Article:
In the summer my co-workers tell me how much they hate cyclist. In the winter they say how much of a bad ass I am. They go from hatred to respect according to Micks temperature scale.
I get to wear all my sweet long sleeved wool clothing, tights, and my yellow helmet cover.
fewer peds and the ones that are out are much more sedentary.
The acoustics of the city change – especially when the snow is fresh.
Best of all situations:
Your water is always cold.
If you get hot, just open a layer.
and, as stated above, I think cars give you more room because they think you’re nuts.
It sets a good example for people who are not sure about riding in the winter.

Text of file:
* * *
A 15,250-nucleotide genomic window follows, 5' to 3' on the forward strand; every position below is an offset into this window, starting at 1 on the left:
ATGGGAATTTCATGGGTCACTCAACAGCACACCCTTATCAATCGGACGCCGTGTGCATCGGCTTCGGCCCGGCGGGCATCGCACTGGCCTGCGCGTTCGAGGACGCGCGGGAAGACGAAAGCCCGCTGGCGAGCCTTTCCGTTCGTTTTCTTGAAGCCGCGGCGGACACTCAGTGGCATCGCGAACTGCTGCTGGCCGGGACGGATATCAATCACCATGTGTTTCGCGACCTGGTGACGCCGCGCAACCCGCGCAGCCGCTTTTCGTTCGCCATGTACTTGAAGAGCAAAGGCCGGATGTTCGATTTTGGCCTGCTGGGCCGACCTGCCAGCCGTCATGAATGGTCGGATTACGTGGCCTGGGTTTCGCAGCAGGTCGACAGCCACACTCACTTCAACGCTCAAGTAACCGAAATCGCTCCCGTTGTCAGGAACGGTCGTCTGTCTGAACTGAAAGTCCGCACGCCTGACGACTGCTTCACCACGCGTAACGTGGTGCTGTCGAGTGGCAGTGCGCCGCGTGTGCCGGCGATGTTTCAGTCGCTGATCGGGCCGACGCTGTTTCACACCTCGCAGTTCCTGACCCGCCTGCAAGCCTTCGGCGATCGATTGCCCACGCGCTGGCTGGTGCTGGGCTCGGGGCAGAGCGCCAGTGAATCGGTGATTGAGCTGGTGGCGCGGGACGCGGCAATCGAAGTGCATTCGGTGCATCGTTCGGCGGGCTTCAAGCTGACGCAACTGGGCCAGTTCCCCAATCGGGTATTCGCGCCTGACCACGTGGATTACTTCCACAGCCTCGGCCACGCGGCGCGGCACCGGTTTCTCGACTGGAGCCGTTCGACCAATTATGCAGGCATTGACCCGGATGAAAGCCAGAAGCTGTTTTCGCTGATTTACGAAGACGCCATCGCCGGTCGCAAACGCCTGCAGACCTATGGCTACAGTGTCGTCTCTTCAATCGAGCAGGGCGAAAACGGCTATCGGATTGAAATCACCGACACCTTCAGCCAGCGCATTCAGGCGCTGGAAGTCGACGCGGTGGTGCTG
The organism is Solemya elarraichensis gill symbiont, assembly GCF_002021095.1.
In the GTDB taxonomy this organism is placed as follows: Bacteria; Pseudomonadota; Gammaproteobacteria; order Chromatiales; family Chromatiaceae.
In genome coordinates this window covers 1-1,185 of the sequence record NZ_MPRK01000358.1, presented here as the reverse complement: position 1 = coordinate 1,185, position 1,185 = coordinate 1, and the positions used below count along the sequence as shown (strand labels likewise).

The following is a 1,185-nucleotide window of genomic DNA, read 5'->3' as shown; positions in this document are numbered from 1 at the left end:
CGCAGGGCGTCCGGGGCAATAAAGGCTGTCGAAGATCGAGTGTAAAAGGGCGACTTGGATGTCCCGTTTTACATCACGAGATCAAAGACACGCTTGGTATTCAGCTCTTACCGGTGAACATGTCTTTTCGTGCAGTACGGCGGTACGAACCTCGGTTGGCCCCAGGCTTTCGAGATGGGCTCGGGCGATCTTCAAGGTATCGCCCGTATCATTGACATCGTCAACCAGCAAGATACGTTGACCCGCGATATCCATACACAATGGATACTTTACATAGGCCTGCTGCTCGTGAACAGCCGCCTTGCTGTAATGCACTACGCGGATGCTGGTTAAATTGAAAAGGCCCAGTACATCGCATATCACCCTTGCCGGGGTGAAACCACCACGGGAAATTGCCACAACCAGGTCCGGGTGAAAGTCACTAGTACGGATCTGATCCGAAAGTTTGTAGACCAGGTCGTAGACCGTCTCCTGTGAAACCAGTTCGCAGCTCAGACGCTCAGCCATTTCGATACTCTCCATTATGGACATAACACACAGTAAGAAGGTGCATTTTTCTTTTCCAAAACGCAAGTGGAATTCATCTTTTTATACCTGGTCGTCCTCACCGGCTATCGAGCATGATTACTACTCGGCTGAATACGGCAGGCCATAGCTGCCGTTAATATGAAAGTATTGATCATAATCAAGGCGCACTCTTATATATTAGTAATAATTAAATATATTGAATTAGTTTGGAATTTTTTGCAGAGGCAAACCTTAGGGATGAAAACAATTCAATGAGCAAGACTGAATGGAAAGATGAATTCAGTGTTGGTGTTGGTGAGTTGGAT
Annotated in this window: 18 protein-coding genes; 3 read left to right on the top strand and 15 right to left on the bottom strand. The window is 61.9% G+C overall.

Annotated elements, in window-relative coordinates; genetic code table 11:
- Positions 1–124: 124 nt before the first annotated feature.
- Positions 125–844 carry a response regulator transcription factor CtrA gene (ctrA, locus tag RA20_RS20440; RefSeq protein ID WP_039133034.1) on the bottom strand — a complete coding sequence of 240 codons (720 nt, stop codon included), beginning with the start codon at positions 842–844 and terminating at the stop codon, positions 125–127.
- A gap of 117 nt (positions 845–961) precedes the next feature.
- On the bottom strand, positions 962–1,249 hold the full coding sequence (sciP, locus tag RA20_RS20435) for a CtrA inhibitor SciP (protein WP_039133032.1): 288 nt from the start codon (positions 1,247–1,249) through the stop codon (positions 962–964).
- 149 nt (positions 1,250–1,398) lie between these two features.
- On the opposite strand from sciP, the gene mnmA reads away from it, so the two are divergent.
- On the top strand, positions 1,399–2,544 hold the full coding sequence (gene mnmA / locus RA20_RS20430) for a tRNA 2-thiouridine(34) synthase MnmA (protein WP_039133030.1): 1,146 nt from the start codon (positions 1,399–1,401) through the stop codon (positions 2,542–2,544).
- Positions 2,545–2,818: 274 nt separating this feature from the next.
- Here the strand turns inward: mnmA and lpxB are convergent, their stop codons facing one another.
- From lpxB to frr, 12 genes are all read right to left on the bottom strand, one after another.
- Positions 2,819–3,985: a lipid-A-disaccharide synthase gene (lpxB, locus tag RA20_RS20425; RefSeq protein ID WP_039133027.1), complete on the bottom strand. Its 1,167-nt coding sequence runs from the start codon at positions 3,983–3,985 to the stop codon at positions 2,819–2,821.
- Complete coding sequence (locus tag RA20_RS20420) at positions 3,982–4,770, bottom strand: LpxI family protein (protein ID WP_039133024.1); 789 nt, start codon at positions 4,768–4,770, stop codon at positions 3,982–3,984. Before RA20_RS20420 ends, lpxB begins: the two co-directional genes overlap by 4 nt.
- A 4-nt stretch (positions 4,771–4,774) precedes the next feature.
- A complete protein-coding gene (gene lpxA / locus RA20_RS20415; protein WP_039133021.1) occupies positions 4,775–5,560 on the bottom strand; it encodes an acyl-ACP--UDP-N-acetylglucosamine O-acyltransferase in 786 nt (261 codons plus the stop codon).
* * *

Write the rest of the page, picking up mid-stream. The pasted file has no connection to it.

-Have a legitimate reason to dress like a ninja
-The ground hurts less with 6 inches of snow on it
Vannevar posted my absolute favorite thing about winter: when you get to work (or wherever) and you’re tired from riding, your water is always cold and refreshing for you.
@floggingdavy -The ground hurts less with 6 inches of snow on it
For me, the ground hurts less when I’m dressed like the Pillsbury Dough Boy.
I always make it into work or anywhere I need to go when people in cars can’t because of road conditions.
(edit) actually don’t know if thats a good thing that I make it into work while drivers call and say they are staying home baby its cold out side
yes i had the mountour trail almost to myself this morning i rode 10 miles at dawn i wore a sauna suit under my other clothes i was drenched in sweat after the 10 mile ride but i brought dry clothes to change into i wish i could ride to work but id never make it trying to ride on route 65